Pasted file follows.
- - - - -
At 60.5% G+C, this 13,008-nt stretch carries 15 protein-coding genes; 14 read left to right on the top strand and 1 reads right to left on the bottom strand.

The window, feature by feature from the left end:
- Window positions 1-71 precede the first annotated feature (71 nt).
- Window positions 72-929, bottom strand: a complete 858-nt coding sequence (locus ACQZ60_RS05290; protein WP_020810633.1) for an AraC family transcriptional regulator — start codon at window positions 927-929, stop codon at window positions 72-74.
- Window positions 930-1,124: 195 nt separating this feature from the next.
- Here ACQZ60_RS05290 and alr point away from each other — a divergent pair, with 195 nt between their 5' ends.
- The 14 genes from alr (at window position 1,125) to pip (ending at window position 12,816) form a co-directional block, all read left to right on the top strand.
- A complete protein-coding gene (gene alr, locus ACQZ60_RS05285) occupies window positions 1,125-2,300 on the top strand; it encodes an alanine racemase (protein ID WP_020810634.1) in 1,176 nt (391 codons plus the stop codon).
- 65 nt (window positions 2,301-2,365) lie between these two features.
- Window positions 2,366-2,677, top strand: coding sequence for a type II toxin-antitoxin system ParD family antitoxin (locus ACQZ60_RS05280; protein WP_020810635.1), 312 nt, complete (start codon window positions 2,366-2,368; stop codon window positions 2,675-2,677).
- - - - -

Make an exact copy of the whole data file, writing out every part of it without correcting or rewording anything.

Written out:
At 60.5% G+C, this 13,008-nt stretch carries 15 protein-coding genes; 14 read left to right on the top strand and 1 reads right to left on the bottom strand.

The window, feature by feature from the left end:
- Window positions 1-71 precede the first annotated feature (71 nt).
- Window positions 72-929, bottom strand: a complete 858-nt coding sequence (locus ACQZ60_RS05290; protein WP_020810633.1) for an AraC family transcriptional regulator — start codon at window positions 927-929, stop codon at window positions 72-74.
- Window positions 930-1,124: 195 nt separating this feature from the next.
- Here ACQZ60_RS05290 and alr point away from each other — a divergent pair, with 195 nt between their 5' ends.
- The 14 genes from alr (at window position 1,125) to pip (ending at window position 12,816) form a co-directional block, all read left to right on the top strand.
- A complete protein-coding gene (gene alr, locus ACQZ60_RS05285) occupies window positions 1,125-2,300 on the top strand; it encodes an alanine racemase (protein ID WP_020810634.1) in 1,176 nt (391 codons plus the stop codon).
- 65 nt (window positions 2,301-2,365) lie between these two features.
- Window positions 2,366-2,677, top strand: coding sequence for a type II toxin-antitoxin system ParD family antitoxin (locus ACQZ60_RS05280; protein WP_020810635.1), 312 nt, complete (start codon window positions 2,366-2,368; stop codon window positions 2,675-2,677).